• aiseoneil

America Might Be the Next Europe

In Europe, macroeconomic policy is decided by the competition of two factions: rich states and poor states. Rich countries like Germany want to fight inflation, while poor countries like Italy want to fight unemployment. There’s a risk of the same thing being true about the United States.

In this article I will show that there is a widening gap between the state of the economy in Republican and Democratic states. I will then clarify the impediments to good monetary policy in Europe. I will then summarize what this means for our country.

Different Economies:

The chart below depicts the state of the economy and political inclinations of all 50 states and DC. The y-axis represents the unemployment rate as of April 2021. The x-axis represents the margin of victory (or 0 minus the margin of loss) Hillary Clinton has in each state in 2016. I am using 2016 results rather than 2020 results to make it clear the relationship cannot be explained by votes in states with a bad economy voting against the incumbent.

There are two obvious outliers in the chart. The extreme outlier is DC which is much more strongly democratic in voting pattern than any state. The outlier which depicts a low unemployment rate but strong democratic voting behavior is the state of Vermont. With or without these outliers, the statistical relationship between Democratic party affiliation and unemployment has increased over time as the chart below shows.

Clearly the relationship got very strong during the initial outbreak of Covid. There are two explanations I can think of, but more may exist. The first is that more population dense states which are naturally more susceptible to a viral outbreak lean Democrat. The second is that Democrat-leaning states imposed stricter lockdowns which, despite obvious public health benefits, could have hampered their economies more in the short term. It is likely that both of these explanations compounded on each other, and possibly more factors, to see this rise in relatedness of ideology and unemployment.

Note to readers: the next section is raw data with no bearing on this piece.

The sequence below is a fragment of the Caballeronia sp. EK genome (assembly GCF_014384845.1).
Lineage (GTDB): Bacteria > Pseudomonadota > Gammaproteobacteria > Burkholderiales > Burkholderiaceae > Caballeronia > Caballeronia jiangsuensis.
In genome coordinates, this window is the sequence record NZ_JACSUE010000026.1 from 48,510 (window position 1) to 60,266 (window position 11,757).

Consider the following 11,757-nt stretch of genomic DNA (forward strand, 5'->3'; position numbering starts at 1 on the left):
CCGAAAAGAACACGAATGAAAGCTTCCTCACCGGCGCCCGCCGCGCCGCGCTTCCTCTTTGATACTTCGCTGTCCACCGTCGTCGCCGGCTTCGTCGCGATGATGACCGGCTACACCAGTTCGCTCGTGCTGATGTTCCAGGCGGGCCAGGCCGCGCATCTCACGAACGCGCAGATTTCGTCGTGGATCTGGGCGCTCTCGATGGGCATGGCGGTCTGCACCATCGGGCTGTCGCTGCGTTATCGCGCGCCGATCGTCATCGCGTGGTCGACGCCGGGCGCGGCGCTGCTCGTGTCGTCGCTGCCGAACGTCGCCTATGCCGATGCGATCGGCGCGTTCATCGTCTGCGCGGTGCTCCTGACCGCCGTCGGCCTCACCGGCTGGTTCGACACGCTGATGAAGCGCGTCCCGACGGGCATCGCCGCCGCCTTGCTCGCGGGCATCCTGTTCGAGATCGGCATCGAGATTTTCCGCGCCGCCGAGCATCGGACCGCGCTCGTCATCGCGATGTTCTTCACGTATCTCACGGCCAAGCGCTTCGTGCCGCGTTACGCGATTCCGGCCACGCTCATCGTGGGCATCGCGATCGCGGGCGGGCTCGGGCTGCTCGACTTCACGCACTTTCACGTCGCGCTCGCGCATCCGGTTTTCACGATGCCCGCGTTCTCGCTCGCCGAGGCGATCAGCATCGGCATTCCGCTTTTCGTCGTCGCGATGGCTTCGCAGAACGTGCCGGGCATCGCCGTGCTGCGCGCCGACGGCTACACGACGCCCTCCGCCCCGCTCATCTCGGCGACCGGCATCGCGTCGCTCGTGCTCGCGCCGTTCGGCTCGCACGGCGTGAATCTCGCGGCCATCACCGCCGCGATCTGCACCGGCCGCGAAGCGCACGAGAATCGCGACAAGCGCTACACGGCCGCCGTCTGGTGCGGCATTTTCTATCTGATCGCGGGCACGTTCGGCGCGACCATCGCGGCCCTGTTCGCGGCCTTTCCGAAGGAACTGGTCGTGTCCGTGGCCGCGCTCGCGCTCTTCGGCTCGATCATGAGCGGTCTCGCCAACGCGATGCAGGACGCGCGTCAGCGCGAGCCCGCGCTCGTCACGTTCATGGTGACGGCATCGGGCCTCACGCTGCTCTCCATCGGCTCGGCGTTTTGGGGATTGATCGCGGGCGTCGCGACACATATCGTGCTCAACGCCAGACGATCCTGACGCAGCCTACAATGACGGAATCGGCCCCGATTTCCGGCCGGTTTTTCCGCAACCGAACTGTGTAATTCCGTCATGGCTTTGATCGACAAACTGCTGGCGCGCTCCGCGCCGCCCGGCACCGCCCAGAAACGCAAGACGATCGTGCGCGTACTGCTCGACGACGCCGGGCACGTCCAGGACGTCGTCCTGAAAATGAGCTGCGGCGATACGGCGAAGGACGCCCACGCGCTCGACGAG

In any case, the parts of the country that vote Republican are generally more worried about inflation and labor shortages. Meanwhile, the parts of the country that vote Democrat are probably worried about finding a job.

European Politics and Macroeconomics:

Political rhetoric over monetary policy may come off to American audiences as a bit too boring or complicated to garner any votes. However, in Europe it is a hot topic. In 2019 for instance, the Dutch Government publicly criticized the Europeans for low interest rates, according to Bloomberg. In that same year, 6 former ECB officials (3 German, 1 French, 1 Dutch and 1 Austrian) all signed a public memorandum claiming the ECB’s inflation target was too high.

Within the past month, according to Reuters, Bavaria’s Finance Minister addressed an open letter to the ECB urging them to raise interest rates. He claimed Germany was a country of savers and that the monetary policy of European Central Bank was unfair to them.

So, what’s happening with all the public statements on monetary policy? Isn’t it incredibly boring and not worth talking about in public?

First, yes, it is true that it is incredibly boring. However, the reason people care about it regardless is a form of tribalism. Essentially, different countries in Europe want different things out of monetary policy and the desire to beat one's chest and say “we are a country of savers” (aka: those lazy Greeks aren’t) overpowers the instinctual urge to not talk about monetary policy because of how boring it is.

But why do different countries want different things out of monetary policy? Well it’s complicated. But here is the simple answer: South-European countries want more monetary stimulus but the Germans don’t.